The author performed data analysis of medical device FDA Form 483s issued in FY2013. Was Design Controls, CAPA, or complaint handling the number one 483?
The FDA recently updated its webpage for “Inspections, Compliance, Enforcement, and Criminal Investigations” (http://bit.ly/FDA483s). The update was the addition of FY2013’s inspection observations (i.e., 483s). Medical Device Academy performed data analysis of the inspection observations report for FY2013. The high frequency of FDA Form 483s referencing CAPA and complaint handling was not a surprise, but the results of the Pareto analysis (http://bit.ly/ParetoChart) might surprise you.
If you sort the raw data from the FDA, instead of categorizing the observations first, you see that 21 CFR 820.100(a) (i.e., the CAPA procedure requirement) is the most frequently referenced section. Complaint handling, 21 CFR 820.198(a), is the second most frequently referenced section. CAPA even gets the third spot on the table to the left, while the highest-ranking of an individual section for design controls [i.e., 21 CFR 820.30(i)] is eighth. The problem with this approach is that there 244 different sections to review, and it’s difficult to identify which process areas to focus on. Therefore, Medical Device Academy categorized the data by section first and then sorted the data.
The section of the CFR referenced categorized the data from FY2013. For example, there are 15 different sub-sections related to section 21 CFR 820.198. Therefore, all 15 were grouped under one category. The categorization of the data allowed us to reduce the number of observation references from 244 to 32. By doing this, it was clear that CAPA (11.75%) and complaint handling (10.65%) are more frequently referenced in FDA Form 483s than the next most frequent section—medical device reporting (6.24%). However, categorizing the data first shows that design controls (21 CFR 820.30) were referenced more frequently than any other category in FY2013.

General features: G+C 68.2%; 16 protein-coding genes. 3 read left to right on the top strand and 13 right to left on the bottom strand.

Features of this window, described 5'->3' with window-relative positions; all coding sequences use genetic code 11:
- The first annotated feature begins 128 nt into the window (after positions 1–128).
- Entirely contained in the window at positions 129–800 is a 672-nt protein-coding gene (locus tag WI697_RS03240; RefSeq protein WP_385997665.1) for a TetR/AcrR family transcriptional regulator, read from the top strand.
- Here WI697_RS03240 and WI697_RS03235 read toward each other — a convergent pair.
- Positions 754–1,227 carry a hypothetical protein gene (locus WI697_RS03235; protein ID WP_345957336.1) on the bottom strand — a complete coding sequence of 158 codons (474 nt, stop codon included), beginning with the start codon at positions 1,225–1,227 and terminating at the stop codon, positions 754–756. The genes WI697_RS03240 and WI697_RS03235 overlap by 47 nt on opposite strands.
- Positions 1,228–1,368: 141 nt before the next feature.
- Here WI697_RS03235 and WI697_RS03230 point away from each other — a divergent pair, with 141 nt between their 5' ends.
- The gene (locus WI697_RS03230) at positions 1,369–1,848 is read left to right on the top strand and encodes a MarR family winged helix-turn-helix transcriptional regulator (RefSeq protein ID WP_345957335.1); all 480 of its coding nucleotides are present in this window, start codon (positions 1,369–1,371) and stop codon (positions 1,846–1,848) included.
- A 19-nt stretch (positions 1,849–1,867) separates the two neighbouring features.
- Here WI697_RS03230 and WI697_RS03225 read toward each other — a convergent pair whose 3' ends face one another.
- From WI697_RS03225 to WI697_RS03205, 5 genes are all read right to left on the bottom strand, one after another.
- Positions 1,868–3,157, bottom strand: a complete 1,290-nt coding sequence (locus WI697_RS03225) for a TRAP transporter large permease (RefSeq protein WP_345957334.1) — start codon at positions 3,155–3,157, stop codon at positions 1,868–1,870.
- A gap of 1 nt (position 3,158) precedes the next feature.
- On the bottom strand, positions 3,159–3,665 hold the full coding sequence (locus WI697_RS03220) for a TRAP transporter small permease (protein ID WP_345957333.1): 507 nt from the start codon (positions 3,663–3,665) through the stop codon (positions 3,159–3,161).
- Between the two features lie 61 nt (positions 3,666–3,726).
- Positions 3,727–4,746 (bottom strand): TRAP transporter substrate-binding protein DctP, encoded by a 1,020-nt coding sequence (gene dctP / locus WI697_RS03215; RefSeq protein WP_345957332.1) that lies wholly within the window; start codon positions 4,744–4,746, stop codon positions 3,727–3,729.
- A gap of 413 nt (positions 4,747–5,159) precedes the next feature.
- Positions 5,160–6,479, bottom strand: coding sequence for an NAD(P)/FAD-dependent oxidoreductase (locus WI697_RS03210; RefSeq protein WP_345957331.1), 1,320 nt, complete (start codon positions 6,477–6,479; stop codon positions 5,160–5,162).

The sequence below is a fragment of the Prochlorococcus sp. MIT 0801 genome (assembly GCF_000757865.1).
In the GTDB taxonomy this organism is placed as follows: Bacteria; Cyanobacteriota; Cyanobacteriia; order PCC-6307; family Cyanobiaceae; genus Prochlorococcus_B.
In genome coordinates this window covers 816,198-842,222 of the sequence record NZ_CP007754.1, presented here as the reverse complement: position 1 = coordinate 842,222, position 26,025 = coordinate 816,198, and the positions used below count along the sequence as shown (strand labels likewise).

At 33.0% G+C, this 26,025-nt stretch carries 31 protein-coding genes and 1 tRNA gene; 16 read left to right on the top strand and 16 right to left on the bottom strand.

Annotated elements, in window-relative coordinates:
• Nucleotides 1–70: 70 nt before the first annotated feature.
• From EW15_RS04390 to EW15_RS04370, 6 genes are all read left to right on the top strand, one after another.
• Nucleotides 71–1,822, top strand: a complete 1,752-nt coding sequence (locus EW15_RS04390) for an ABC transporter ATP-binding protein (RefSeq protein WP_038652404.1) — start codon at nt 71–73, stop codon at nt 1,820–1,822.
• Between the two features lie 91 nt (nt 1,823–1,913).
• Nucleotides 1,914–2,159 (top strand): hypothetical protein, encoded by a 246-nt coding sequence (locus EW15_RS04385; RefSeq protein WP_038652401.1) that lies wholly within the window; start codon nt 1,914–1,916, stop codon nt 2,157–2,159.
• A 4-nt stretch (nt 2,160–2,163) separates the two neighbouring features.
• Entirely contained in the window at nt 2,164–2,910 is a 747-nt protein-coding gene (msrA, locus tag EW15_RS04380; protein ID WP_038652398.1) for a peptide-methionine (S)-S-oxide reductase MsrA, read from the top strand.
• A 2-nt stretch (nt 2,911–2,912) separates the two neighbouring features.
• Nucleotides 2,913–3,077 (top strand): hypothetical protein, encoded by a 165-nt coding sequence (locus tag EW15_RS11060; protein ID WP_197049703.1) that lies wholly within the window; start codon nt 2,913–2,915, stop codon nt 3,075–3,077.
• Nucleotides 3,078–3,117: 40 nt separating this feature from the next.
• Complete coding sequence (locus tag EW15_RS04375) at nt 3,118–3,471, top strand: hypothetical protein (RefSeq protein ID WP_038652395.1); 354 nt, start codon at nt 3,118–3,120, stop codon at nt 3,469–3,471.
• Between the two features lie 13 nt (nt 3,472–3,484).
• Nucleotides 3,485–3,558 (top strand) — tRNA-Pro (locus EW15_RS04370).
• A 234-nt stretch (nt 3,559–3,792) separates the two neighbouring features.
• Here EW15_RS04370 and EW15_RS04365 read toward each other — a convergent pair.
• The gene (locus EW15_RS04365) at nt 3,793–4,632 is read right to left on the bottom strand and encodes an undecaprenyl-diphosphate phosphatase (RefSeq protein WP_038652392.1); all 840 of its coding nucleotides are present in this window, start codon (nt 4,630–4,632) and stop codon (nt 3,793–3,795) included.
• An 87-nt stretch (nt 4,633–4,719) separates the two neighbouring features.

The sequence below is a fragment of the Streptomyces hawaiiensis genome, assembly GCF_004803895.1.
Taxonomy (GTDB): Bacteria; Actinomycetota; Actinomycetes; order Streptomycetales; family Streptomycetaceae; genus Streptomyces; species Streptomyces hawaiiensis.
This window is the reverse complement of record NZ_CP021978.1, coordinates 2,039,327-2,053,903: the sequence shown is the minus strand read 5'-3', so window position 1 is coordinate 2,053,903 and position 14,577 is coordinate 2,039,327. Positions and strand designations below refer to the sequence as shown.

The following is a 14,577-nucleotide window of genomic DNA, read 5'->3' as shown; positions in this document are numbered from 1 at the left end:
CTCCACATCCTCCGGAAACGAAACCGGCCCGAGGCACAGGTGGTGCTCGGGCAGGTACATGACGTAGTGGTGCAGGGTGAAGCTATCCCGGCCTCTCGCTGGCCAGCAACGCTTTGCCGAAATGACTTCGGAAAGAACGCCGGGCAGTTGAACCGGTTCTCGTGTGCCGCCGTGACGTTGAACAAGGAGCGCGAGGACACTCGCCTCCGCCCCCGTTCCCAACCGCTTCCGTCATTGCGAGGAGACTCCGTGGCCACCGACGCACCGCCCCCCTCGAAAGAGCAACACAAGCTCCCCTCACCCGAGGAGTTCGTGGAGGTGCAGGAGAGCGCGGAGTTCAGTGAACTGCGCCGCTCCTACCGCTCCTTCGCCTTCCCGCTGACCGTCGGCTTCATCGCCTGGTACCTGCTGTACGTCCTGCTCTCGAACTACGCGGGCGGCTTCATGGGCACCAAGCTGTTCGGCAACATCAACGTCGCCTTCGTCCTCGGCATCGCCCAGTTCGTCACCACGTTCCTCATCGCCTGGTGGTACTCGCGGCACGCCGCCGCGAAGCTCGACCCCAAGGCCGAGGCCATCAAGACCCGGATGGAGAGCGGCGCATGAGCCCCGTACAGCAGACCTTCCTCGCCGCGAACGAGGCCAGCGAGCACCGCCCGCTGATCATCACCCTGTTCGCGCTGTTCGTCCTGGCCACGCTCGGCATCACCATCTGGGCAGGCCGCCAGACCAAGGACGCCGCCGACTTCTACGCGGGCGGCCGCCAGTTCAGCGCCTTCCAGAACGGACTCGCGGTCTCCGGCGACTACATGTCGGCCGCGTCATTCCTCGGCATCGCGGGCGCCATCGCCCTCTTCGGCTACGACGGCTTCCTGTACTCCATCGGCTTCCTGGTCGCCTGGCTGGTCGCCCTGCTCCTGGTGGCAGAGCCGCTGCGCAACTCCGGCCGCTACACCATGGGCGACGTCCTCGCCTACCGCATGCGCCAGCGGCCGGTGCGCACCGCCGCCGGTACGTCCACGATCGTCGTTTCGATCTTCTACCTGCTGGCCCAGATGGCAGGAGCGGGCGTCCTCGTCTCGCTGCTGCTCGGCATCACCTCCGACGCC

You may also expect to see a large percentage of Form 483 observations issued against management responsibilities. However, section 820.20 (i.e., management responsibilities) ranks 13th out of 32 categories (4.05% in the table below). We even considered that maybe FDA inspectors were issuing fewer 483s against section 820.20 in FY2013 than previous years. However, FY2012 also had slightly more than 4% of the FDA Form 483s issued against this category.
The frequency of 13.25% for design controls may surprise you. However, when all 15 of the different observation references for design controls are combined into one category, there is a total of 582 observations. For the sake of comparison, only 12.68% of the FDA 483 observations were related to design controls in FY2012. Therefore, inadequate implementation of design controls (http://bit.ly/Implementing820-30) remains the most frequently referenced observation.
If you are interested in downloading the Excel spreadsheet that we used to create the above chart and graph, please follow this link: http://bit.ly/Download-Pareto483s.
The Pareto analysis can also be used to focus your internal auditors or a mock-FDA inspection. For example, your next audit might start with a review of the CAPA process, since that is the second most frequent observation reference by FDA inspectors (http://bit.ly/CAPAMistakes). Next, you may want to audit complaint records and medical device reporting (http://bit.ly/outsourcing-complaints). These are the third and fourth most frequent observation references. Finally, after you have finished these three areas, you should select a product line that has not been recently inspected by the FDA and perform an audit of the Design History File (DHF): http://bit.ly/AuditDesign. The auditor should verify that all the changes made to the Device Master Record (DMR) have been documented and validated in accordance with your Design Controls procedure.
In addition to performing a mock-FDA inspection, you should also invest in training of employees in each of the four most critical areas:
- Design Controls
- Complaint Handling
Signing a training record to indicate that you read and understood a procedure does not meet the requirements for training personnel. You need to develop a training curriculum for each subject area with practical examples—not just bullet points copied from the QSR. In addition to reading and sharing the blogs that are referenced for each of the above areas, you might also consider reviewing the following blog about training effectiveness: http://bit.ly/TrainingExams.
If you are interested in training courses, Medical Device Academy has a library of pre-recorded webinars available: http://bit.ly/QA-RA-Webinars. We also have exams that can be used to verify training effectiveness after each webinar. Please let us know if you are looking for something specific because we develop new customized training webinars every month.